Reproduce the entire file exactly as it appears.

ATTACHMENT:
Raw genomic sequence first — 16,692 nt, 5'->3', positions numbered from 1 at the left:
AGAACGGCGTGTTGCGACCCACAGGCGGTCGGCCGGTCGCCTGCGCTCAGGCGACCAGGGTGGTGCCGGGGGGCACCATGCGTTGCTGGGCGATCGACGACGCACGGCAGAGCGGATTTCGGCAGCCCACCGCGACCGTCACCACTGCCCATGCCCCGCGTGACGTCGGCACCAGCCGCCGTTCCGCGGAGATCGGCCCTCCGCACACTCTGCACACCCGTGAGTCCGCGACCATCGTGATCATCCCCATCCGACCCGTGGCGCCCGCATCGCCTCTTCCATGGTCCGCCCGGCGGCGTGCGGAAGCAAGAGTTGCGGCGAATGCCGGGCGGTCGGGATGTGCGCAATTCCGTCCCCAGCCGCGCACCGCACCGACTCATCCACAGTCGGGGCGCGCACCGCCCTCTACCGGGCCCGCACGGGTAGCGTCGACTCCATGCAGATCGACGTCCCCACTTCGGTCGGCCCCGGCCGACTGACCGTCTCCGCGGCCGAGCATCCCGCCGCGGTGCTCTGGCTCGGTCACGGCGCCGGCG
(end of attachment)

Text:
Raw genomic sequence first — 16,692 nt, 5'->3', positions numbered from 1 at the left:
AGAACGGCGTGTTGCGACCCACAGGCGGTCGGCCGGTCGCCTGCGCTCAGGCGACCAGGGTGGTGCCGGGGGGCACCATGCGTTGCTGGGCGATCGACGACGCACGGCAGAGCGGATTTCGGCAGCCCACCGCGACCGTCACCACTGCCCATGCCCCGCGTGACGTCGGCACCAGCCGCCGTTCCGCGGAGATCGGCCCTCCGCACACTCTGCACACCCGTGAGTCCGCGACCATCGTGATCATCCCCATCCGACCCGTGGCGCCCGCATCGCCTCTTCCATGGTCCGCCCGGCGGCGTGCGGAAGCAAGAGTTGCGGCGAATGCCGGGCGGTCGGGATGTGCGCAATTCCGTCCCCAGCCGCGCACCGCACCGACTCATCCACAGTCGGGGCGCGCACCGCCCTCTACCGGGCCCGCACGGGTAGCGTCGACTCCATGCAGATCGACGTCCCCACTTCGGTCGGCCCCGGCCGACTGACCGTCTCCGCGGCCGAGCATCCCGCCGCGGTGCTCTGGCTCGGTCACGGCGCCGGCG